The third, and last part, deliberates on AI as an information gathering technology at the national security (~3%) and the local level through law enforcement (~3%):

  • “Understanding the need to protect privacy and national security, AI systems should be deployed in the most transparent manner possible” [175]; and,
  • “Law enforcement needs for AI and robotics should be identified, structured, categorized and shared to facilitate development of future projects” [176].

2.7.13 Security/reliability

This theme is divided into two areas relative to protecting the integrity of AI systems (security) and ensuring their optimal operation (reliability) (see Table 24). On the security side, it encompasses risks to system integrity and the mechanisms to prevent adversarial attacks of the cyber variety (~26%): “manufacturers providing vehicles and other organisations supplying parts for testing will need to ensure that all prototype automated controllers and other vehicle systems have appropriate levels of security built into them to manage any risk of unauthorised access” [177]. Within the context of security, our team added a sub-theme that targets text discussing the protection of data from third-parties (~14%): “the development of AIS must preempt the risks of user data misuse and protect the integrity and confidentiality of personal data” [178]. The last part of security entails any text discussing working with AI to thwart cyber-attacks (~5%): “by using different algorithms to parse and analyze data, machine learning empowers AI to become capable of learning and detecting patterns that would help in identifying and preventing malicious acts within the cybersecurity space” [140].

The second section of this theme concerns reliability. About 18% of programs include normative statements on reliability, interoperability, or trustworthiness of AI systems: “utilize emerging frameworks that will help ensure AI technologies are safe and reliable” [179]. In case of a system outage, ~7% of programs highlight the need for procedures to offset the failure of the technology: “organizations should ensure that reliable contingencies are in place for when AI systems fail, or to provide services to those unable to access these systems” [180]. The last two sub-themes labeled text describing factors that affect data quality (~9%) and mechanisms to confirm the functionality of an AI system (~15%):

  • “Users and data providers should pay attention to the quality of data used for learning or other methods of AI systems” [181]; and,
  • “Solutions should be rigorously tested for vulnerabilities and must be verified safe and protected from security threats” [182].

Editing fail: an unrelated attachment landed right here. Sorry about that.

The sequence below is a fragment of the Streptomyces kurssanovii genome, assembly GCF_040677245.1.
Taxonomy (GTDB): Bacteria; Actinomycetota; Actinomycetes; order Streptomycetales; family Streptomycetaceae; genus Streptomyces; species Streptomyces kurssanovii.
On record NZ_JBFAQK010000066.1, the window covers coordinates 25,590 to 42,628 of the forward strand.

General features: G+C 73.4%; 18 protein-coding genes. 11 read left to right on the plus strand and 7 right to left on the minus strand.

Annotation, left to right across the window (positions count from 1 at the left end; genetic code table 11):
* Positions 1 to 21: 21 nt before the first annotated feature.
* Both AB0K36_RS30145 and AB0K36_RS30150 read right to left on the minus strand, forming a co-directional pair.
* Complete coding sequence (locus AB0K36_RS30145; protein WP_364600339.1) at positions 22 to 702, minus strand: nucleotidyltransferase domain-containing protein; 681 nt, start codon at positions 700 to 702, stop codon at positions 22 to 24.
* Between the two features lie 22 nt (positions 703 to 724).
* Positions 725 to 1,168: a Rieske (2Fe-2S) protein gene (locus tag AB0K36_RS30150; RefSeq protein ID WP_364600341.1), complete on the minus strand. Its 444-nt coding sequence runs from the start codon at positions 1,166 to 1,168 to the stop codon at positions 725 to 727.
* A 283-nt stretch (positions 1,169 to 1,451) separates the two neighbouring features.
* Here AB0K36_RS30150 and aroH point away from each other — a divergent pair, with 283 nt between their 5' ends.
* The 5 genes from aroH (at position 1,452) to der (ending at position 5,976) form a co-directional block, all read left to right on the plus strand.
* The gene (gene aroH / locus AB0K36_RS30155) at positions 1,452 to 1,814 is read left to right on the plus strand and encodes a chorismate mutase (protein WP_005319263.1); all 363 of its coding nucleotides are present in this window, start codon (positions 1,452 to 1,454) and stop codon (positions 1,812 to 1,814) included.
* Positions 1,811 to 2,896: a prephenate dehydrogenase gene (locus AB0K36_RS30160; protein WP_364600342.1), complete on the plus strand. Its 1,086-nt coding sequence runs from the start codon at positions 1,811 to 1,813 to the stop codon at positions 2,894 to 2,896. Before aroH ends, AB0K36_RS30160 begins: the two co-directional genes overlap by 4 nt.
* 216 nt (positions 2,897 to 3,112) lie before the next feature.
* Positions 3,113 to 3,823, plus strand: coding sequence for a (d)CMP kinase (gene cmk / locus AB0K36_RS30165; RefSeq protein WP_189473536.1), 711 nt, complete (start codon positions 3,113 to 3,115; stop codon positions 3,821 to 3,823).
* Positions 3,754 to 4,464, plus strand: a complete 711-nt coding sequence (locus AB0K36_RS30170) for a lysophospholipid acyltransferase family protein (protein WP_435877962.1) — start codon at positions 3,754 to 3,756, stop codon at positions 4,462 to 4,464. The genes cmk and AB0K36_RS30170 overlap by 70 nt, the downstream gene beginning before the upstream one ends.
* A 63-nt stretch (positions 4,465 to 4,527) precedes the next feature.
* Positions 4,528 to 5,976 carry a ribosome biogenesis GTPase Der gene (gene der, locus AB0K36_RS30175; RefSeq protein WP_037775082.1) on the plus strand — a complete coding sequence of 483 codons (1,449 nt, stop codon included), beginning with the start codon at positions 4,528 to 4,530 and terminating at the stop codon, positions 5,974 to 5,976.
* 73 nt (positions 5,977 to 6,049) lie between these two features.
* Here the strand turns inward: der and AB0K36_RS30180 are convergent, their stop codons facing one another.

2.7.14 Transparency and explainability

This theme focuses on conveying information to stakeholders on AI systems in a manner that is understandable and clear (see Table 25). Two sub-themes labeled data on the general use of transparency (~43%) and explainability (~24%) throughout programs, the former being the most popular sub-theme of the database.

A group of sub-themes deals with the information relationship between AI systems and individuals. For instance, ~6% programs suggest that individuals should be informed about any interaction with AI: “individuals should always be aware when they are interacting with an AI system rather than a human” [183]. Another sub-theme focuses on how individuals are subjected to consequential decisions by this technology, how they ought to know of them, and receive an explanation (~12%): “data subjects… have a right to obtain information on the reasoning underlying AI data processing operations applied to them” [184].

To counter information asymmetry, one of the sub-themes highlights efforts to increase the awareness surrounding AI systems to the public or generally creating open lines of communication amongst stakeholders (~14%): “law enforcement should endeavor to completely engage in public dialogue regarding purpose-driven facial recognition use” [185]. A complementary label is applied to efforts looking to share AI-relevant databases amongst institutions (~16%): “develop shared public datasets and environments for AI training and testing” [186]. The last sub-theme in this section indicates where the data used by AI systems originated or how it is used in the training of systems (~12%): “identification of the type of biometric that is captured/stored and its relevance to the purpose for which it is being captured/store” [162].

2.7.15 Transportation/urban planning

This theme guides readers through programs interested on AI applications related to transportation (land and air) and their interaction to the urban environment. Starting with the user, programs discuss how an individual controls and communicates with AI transportation systems (2%): “when the vehicle is driven by vehicle systems that do not require the driver to perform the driving task, the driver can engage in activities other than driving” [187]. The theme scales up to one application of this technology, aircraft vehicles (~1%): “develop standards and guidelines for the safety, performance, and interoperability of fully autonomous flights” [188].

The next set of sub-themes focus on the physical and non-physical support systems for AI-based transportation. Many programs discuss the infrastructure requirements needed for these applications to operate (~4%): “AI industry to work with telecommunications providers on specific needs for AI-supportive telecommunications infrastructure” [189]. Others center on the array of rules, guidelines, and regulations meant to govern their utilization (~10%): “this document establishes minimum functionality requirements that the driver can expect of the system, such as the detection of suitable parking spaces” [190]. Meanwhile, there are a number of proposals for managing traffic (~6%): “we can make mobility safer assisting human abilities and greener through platooning heavy goods vehicles to lower emissions and promoting public transport” [191]. Finally, there is an urban planning efficiency sub-theme dealing with sustainability efforts and resource management related to AI, but unrelated to traffic (3%): “AI-enabled solutions in the mobility and transportation sectors could go a long way in making cities more sustainable” [159].